Just because you can’t remember your sins doesn’t mean God won’t. Just because you don’t take the bad things you have done seriously doesn’t mean God won’t.

As Jonathan Edwards once wrote,

“How can you be so unreasonable as to imagine that the Great Jehovah will have so little regard to His own majesty and authority that He could see you continuing in such daring contempt of him without executing his wrath upon you? Do you think He has no regard to it when he sees his commands and threatenings so despised or that He stands and looks on without being provoked by it?

How dreadful that fire is which is kindled in His anger by your iniquity and how fearfully He will one day vindicate His majesty and get Himself honor and a great name by His vengeance upon such rebels. You may be assured that God takes good notice of it. No matter how you try to hide your sins, though they be hidden from the eyes of men and are taken little notice of by them, God will remember them.

It would be an easier thing to put out the sun and stars than to blot out God’s remembrance of your sins or alter his purpose of punishing fully every one of them. There is a day coming when those iniquities of yours will find you out and when they shall all stand in order before your eyes. They will stare you in the face and shall be made public before men and angels by the sentence of the judge upon you for them and open revenges of your angry judge unless you escape God’s wrath through timely repentance.”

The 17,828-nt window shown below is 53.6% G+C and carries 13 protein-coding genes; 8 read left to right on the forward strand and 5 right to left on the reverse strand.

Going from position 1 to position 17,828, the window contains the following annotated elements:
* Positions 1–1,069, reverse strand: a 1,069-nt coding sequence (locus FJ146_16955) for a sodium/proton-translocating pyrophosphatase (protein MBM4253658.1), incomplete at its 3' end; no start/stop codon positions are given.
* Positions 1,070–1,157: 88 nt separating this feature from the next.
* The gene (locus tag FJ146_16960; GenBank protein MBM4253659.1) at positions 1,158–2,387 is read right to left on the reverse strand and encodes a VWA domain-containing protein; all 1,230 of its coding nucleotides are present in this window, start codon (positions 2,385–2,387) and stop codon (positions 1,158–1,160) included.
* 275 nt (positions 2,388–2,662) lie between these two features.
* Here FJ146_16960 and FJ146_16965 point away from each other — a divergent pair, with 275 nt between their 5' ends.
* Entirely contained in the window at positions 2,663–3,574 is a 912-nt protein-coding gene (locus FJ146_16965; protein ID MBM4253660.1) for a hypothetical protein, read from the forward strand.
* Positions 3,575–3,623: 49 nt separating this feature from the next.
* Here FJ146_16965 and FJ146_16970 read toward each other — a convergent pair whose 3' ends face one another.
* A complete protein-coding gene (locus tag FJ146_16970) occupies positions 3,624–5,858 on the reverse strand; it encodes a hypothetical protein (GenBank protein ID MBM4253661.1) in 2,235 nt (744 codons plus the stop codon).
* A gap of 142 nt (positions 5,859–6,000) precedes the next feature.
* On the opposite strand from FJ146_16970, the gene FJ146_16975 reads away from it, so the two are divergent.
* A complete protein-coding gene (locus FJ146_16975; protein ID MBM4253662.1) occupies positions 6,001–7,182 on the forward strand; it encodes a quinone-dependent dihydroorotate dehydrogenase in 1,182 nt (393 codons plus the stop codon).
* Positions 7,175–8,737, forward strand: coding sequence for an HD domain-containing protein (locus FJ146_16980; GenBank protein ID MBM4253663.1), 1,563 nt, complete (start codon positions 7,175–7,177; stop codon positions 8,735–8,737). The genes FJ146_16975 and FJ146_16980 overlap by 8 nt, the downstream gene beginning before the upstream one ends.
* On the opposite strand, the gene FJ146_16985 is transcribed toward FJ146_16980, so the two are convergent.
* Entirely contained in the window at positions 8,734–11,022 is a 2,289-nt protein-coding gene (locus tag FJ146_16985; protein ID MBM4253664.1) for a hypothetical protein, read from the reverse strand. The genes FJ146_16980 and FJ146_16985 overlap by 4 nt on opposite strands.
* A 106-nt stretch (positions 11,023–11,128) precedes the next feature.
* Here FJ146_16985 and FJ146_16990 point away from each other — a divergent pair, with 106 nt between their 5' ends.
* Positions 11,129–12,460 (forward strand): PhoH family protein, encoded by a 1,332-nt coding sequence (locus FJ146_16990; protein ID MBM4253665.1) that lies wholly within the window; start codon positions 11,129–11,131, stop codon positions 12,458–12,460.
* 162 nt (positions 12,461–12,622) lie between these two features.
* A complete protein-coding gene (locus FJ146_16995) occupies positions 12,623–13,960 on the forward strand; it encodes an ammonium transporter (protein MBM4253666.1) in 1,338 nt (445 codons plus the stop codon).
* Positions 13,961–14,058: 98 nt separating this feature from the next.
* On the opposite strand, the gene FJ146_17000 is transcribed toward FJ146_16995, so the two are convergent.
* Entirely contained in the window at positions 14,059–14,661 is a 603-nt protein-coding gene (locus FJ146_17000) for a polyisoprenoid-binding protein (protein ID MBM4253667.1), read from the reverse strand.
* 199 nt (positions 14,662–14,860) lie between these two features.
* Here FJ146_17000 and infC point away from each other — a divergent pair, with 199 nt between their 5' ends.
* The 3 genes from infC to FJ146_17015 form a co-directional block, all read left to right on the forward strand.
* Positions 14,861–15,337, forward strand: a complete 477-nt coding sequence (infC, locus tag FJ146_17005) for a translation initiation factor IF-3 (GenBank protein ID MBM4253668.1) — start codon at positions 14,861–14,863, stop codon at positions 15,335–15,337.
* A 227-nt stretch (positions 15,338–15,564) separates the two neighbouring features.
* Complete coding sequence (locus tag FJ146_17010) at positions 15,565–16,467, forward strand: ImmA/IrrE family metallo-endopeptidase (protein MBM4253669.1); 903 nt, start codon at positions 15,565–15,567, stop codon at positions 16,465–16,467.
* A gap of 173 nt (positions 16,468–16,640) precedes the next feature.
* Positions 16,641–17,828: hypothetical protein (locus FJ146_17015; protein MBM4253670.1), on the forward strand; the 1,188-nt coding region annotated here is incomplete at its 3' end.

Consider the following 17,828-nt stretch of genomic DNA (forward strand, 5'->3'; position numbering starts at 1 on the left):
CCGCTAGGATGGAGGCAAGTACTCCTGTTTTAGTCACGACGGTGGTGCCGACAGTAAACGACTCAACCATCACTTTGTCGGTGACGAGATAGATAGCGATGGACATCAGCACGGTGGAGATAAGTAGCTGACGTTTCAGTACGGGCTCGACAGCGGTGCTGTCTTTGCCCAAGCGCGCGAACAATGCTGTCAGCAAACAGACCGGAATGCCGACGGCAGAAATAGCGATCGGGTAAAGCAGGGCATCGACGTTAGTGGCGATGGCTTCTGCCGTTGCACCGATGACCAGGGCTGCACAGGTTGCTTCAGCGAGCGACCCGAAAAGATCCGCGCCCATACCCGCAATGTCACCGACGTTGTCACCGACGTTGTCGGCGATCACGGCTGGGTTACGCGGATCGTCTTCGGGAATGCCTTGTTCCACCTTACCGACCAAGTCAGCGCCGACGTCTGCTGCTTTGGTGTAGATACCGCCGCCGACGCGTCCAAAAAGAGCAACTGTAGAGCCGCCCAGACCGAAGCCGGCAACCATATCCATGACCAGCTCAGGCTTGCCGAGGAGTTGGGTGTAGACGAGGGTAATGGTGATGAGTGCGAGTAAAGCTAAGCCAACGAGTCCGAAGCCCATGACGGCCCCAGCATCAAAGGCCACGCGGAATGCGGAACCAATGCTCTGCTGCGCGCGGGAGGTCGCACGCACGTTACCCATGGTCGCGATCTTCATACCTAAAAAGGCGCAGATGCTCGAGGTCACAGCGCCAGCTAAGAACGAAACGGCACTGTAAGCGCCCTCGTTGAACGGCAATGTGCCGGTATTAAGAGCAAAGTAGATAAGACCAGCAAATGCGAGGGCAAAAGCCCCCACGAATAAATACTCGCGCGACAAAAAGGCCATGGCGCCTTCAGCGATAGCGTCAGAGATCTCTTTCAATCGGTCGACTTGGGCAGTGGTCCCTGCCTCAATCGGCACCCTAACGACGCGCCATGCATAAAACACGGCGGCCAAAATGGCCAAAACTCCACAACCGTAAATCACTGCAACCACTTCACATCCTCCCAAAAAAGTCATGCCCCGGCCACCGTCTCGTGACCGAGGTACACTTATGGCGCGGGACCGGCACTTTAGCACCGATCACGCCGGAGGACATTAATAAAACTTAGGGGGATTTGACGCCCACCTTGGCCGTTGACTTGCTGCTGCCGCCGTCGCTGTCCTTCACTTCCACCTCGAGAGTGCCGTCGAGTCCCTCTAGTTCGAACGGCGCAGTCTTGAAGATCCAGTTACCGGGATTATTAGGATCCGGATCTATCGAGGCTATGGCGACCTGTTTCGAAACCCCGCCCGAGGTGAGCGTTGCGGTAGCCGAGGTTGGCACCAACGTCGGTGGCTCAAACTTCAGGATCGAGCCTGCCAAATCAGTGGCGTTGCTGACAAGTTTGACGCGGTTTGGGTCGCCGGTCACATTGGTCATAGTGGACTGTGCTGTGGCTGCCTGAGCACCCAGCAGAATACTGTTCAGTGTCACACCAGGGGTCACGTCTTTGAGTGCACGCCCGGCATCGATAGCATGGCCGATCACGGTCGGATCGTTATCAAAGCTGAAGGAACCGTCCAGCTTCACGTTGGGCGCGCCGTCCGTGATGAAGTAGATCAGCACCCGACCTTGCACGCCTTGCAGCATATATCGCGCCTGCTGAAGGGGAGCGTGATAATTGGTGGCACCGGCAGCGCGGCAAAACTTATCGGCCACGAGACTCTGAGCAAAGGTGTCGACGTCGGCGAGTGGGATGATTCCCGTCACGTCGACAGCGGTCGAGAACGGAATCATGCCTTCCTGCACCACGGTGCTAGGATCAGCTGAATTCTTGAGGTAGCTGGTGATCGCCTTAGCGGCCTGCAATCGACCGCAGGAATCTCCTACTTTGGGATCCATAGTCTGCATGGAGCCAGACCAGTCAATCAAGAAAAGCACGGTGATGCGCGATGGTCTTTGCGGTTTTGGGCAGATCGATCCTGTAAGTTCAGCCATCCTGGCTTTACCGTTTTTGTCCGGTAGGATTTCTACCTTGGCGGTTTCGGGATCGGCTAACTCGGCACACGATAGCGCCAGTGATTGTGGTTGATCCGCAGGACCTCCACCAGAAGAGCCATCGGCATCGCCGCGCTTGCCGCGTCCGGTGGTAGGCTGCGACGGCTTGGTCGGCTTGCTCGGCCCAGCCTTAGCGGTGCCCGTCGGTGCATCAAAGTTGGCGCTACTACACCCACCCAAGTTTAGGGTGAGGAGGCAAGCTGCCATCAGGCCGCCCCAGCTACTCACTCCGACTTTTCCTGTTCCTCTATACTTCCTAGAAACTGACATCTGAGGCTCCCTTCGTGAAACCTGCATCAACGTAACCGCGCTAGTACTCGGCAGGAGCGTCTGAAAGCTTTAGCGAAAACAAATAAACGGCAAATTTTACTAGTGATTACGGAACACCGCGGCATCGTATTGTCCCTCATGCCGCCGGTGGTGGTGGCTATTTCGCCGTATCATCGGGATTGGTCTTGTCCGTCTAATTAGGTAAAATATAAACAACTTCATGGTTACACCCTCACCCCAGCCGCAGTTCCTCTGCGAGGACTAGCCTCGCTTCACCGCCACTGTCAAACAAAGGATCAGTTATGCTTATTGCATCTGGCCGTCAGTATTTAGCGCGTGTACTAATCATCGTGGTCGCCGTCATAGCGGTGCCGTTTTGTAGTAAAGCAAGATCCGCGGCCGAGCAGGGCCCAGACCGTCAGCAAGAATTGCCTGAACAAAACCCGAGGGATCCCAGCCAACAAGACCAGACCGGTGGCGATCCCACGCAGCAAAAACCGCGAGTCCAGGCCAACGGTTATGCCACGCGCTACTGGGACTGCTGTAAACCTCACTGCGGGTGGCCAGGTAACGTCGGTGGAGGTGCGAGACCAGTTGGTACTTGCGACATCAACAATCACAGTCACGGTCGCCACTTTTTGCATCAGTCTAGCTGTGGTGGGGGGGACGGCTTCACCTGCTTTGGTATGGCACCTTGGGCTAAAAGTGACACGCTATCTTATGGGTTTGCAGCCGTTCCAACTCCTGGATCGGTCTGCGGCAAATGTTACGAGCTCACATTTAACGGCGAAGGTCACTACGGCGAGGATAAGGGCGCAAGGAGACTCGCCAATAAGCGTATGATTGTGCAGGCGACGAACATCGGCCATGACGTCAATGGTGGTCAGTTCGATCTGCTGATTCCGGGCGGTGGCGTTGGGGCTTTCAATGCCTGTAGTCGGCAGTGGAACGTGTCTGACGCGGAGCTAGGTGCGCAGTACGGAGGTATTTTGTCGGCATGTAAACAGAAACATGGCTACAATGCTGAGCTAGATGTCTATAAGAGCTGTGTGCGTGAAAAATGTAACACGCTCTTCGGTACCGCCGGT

What if God was actually God?

28 Sep

God is frightening.

There are many things about God that are frightening. He has unstoppable power. If He wants, He can save someone or destroy someone in a moment. He is absolutely holy. There is no one in the universe who hates evil more than He does. His justice is absolute. He will never compromise when it comes to punishing sin exactly the way it ought to be punished. His sovereignty is supreme. He has the complete right to do with His creatures whatever He wants.

One of the words we use to describe God is awesome.

But for some reason that word doesn’t seem to carry the weight it used to. A word Jonathan Edwards used in its place to describe God is terrible. “God is terrible both to good and bad of his creatures in a very different manner.” By terrible, I think he means terror producing. In the godly, this terror is really better spoken of as reverence. It’s an awe and dread that’s filled with joy and without really the least bit of worrying about pain or punishment. Whereas for the ungodly, it’s terror as we normally think of it. Or at least it will be when they see God for who He really is. Horror, amazement, a terrifying realization of what is to come.

I am afraid sometimes we are not afraid enough. Our lack of fear causes me to fear that we may not be seeing God for who He really is.

The fact is if we just look closely at the truths about God we are comfortable with, we’ll see even those truths are worth trembling over.

For example, God is love.

Hardly anybody wants to argue with that. But think about the way the Bible tells us He has shown His love. Even the way He shows mercy should produce fear. Obviously God shows mercy to produce joy in those whom He rescues. But, if we look more closely at the way He goes about giving these blessings to those who are undeserving, we’ll see how awesome those works really are.